Starting a garden is not as simple as one might think. Some plants don’t do so well together, or your location might not get the right amount of light (at least six hours/day). Your soil might be contaminated. These are all factors that will have to be taken into account when starting your own guerrilla garden. Ey yi yi. It’s a lot to think about, but it’s not as hard as one might think.
This is the beginning of a series of posts about starting a guerrilla garden. We started our own and we will have in depth details about our garden in the next couple of days, but until then here is some seed for thought.
First, you should choose your site. For those without the proper area, for what you want to do, I recommend using Pittsburgh’s Garden Waiver program. Once you have a site, you’re going to want to find out if the soil is contaminated. It is not uncommon for soil along busy roads to be contaminated due to the bygone era of leaded gasoline, from lead based paints, or from Pittsburgh’s tradition of heavy industry. You can get your soil tested cheaply using the UMass Amherst soil testing, or through Penn State’s College of Agricultural Sciences. These tests are very important if you’re going to plant directly in the ground. That all comes into focus if you look at the “whole problem of health in soil, plant, animal, and man as one great subject.”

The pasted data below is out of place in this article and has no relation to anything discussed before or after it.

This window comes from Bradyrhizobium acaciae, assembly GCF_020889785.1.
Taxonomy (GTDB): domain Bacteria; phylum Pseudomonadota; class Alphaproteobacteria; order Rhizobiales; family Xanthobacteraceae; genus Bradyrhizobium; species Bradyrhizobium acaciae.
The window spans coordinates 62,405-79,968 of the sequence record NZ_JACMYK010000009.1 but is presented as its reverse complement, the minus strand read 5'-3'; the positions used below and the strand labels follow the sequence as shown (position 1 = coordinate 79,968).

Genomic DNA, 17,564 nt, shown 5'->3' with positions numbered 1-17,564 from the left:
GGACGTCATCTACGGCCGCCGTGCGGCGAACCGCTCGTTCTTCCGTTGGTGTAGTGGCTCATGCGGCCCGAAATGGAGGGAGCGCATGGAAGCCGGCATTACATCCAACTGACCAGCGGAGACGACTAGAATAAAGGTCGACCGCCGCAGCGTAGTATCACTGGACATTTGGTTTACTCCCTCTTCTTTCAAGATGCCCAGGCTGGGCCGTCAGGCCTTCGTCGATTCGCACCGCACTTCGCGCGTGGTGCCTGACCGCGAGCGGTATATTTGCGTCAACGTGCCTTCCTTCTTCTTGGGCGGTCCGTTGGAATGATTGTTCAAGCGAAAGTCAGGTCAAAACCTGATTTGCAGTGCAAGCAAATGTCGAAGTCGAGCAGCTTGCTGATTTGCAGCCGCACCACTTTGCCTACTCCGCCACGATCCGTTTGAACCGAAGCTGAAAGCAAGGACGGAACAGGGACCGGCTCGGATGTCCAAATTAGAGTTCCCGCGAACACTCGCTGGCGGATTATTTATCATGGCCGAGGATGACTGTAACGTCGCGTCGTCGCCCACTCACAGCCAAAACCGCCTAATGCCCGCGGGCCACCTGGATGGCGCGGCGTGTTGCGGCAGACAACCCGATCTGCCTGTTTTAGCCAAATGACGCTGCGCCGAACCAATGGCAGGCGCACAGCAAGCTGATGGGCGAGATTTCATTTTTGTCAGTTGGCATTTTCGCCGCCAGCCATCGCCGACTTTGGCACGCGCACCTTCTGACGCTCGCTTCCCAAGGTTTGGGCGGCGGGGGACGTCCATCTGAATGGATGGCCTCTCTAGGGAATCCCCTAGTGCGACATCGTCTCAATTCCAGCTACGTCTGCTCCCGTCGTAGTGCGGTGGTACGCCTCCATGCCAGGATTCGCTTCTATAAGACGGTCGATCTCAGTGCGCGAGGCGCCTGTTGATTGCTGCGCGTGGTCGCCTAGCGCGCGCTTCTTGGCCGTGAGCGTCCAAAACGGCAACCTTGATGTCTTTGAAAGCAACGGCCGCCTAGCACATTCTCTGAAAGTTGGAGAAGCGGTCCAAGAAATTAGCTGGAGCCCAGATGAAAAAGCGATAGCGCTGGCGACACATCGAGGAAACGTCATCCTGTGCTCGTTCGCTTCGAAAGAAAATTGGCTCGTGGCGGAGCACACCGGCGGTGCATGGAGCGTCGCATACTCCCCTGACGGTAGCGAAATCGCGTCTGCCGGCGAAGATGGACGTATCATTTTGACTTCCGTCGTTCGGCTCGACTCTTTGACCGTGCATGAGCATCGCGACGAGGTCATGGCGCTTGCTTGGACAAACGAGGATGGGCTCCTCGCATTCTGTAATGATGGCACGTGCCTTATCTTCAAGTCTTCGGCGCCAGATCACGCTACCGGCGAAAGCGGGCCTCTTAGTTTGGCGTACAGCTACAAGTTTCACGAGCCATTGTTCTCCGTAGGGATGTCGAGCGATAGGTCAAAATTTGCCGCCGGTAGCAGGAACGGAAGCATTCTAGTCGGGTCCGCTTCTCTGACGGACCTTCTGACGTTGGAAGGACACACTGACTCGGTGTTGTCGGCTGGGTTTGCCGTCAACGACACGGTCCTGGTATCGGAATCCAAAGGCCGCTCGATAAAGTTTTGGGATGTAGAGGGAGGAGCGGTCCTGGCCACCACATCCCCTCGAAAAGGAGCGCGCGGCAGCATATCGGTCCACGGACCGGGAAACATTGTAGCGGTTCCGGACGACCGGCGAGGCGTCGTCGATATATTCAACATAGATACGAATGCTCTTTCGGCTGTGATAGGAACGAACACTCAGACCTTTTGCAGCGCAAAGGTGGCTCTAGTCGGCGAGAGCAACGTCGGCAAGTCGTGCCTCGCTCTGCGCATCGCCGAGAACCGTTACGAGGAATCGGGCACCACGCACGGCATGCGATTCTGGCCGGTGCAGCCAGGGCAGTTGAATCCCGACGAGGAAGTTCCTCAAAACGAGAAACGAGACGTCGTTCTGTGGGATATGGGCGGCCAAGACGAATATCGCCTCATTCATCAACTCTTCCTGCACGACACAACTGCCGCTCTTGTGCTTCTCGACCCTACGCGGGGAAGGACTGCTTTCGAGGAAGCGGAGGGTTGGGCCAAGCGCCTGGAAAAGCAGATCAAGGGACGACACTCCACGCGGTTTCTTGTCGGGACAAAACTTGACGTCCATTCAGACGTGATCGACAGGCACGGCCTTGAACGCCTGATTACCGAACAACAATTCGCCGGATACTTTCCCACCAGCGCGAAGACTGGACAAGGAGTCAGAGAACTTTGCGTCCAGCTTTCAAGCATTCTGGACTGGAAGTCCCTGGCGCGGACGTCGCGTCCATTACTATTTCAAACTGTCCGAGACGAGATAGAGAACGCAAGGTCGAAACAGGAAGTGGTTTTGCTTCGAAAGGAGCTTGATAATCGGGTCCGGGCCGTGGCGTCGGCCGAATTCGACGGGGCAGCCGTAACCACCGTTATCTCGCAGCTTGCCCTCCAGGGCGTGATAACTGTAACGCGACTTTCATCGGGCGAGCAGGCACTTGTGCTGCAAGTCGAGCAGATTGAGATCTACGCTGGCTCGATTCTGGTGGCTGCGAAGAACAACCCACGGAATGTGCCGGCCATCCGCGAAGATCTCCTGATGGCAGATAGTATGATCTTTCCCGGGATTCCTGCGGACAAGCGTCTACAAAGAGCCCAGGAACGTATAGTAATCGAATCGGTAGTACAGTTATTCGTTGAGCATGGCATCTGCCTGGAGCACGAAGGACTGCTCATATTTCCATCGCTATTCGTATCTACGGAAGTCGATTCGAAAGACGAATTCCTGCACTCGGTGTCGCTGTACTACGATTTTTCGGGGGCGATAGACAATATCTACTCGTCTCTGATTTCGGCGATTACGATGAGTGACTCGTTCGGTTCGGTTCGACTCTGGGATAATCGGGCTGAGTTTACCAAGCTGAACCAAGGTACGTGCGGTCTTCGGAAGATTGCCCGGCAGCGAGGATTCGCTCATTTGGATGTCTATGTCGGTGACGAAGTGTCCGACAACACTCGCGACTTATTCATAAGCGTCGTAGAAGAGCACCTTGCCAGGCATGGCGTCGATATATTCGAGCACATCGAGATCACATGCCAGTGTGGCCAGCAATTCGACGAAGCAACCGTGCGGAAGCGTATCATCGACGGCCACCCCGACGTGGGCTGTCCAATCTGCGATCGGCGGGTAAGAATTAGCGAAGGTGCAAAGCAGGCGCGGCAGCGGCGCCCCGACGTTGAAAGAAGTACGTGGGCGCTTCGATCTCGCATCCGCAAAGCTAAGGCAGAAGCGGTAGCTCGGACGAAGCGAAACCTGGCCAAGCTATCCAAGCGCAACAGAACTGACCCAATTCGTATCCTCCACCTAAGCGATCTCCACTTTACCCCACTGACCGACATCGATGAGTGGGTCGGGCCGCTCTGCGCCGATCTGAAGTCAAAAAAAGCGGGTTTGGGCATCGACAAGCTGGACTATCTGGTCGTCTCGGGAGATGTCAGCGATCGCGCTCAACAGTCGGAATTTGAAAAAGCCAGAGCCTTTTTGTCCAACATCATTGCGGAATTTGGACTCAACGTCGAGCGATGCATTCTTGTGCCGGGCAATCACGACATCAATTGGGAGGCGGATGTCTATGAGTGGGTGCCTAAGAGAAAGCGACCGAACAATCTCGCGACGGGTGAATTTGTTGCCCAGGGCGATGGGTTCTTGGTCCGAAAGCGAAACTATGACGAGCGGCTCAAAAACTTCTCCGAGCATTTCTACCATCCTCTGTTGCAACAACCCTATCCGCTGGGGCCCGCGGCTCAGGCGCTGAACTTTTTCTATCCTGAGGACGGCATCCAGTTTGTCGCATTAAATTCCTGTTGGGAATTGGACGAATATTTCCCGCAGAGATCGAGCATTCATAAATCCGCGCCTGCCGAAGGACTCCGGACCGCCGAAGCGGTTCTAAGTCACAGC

Regardless of soil quality, there are more options. You could build a raised bed and introduce new, uncontaminated soil. You can get soil delivered by AgRecycle, head to the city compost pile in Wilkinsburg (go north on Coal street off of Penn Ave), or you could just have some container crops. When you do container planting it is important to take the root structure of the plant into account. You must plant something that will do well in a smaller setting. For instance, you may have to choose a determinate tomato, as opposed to an indeterminate. Again, a couple of great places to look for some heirloom varieties of seeds include: The Seed Savers Exchange, Johnny’s Selected Seeds, and Baker Creek Heirloom Seeds. These websites, and or catalogs will have detailed descriptions of the fruit, and considering the extensive variety you should have no trouble finding your ideal cultivar. You can also get seedlings through Grow Pittsburgh, Blackberry Meadows Farm, The Home Depot, or your local nursery.
Just to put this into perspective, we must:
1. Find a site that receives at least 6 hours of direct sunlight.
2. What kind of garden will I have? (i.e. ground, raised bed, container)
3. What am I going to plant?
This is just a quick overview of getting started. We have a tomato planting post that you should check out, and included in the post are some important dates for PITTSBURGH gardening. I hope you found this helpful, and we’ll have more posts in the coming days, and weeks.
We are Bridge City Guerrilla Gardens. Let’s bridge the gap between us, our food, and our communities.